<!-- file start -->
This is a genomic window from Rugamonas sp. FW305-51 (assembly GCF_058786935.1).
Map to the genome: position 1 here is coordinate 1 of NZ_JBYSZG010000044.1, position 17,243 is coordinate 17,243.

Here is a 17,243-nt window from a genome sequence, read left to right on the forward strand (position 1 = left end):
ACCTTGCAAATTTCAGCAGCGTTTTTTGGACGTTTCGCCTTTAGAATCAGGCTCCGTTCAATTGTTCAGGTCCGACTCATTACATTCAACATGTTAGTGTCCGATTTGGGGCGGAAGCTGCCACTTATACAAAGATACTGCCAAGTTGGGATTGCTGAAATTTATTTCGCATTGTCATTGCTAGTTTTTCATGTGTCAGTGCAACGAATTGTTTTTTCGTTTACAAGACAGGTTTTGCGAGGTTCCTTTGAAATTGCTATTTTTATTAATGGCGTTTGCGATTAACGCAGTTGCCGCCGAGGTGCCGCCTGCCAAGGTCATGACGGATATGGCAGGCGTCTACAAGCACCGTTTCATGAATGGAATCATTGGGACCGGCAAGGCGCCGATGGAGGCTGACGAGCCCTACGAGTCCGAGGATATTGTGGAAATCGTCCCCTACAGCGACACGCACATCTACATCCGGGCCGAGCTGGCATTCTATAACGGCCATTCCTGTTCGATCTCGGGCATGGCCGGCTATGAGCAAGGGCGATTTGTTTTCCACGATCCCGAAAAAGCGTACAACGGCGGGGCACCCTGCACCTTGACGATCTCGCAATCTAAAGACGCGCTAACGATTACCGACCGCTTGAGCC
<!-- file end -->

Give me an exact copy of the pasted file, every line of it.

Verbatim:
This is a genomic window from Rugamonas sp. FW305-51 (assembly GCF_058786935.1).
Map to the genome: position 1 here is coordinate 1 of NZ_JBYSZG010000044.1, position 17,243 is coordinate 17,243.

Here is a 17,243-nt window from a genome sequence, read left to right on the forward strand (position 1 = left end):
ACCTTGCAAATTTCAGCAGCGTTTTTTGGACGTTTCGCCTTTAGAATCAGGCTCCGTTCAATTGTTCAGGTCCGACTCATTACATTCAACATGTTAGTGTCCGATTTGGGGCGGAAGCTGCCACTTATACAAAGATACTGCCAAGTTGGGATTGCTGAAATTTATTTCGCATTGTCATTGCTAGTTTTTCATGTGTCAGTGCAACGAATTGTTTTTTCGTTTACAAGACAGGTTTTGCGAGGTTCCTTTGAAATTGCTATTTTTATTAATGGCGTTTGCGATTAACGCAGTTGCCGCCGAGGTGCCGCCTGCCAAGGTCATGACGGATATGGCAGGCGTCTACAAGCACCGTTTCATGAATGGAATCATTGGGACCGGCAAGGCGCCGATGGAGGCTGACGAGCCCTACGAGTCCGAGGATATTGTGGAAATCGTCCCCTACAGCGACACGCACATCTACATCCGGGCCGAGCTGGCATTCTATAACGGCCATTCCTGTTCGATCTCGGGCATGGCCGGCTATGAGCAAGGGCGATTTGTTTTCCACGATCCCGAAAAAGCGTACAACGGCGGGGCACCCTGCACCTTGACGATCTCGCAATCTAAAGACGCGCTAACGATTACCGACCGCTTGAGCC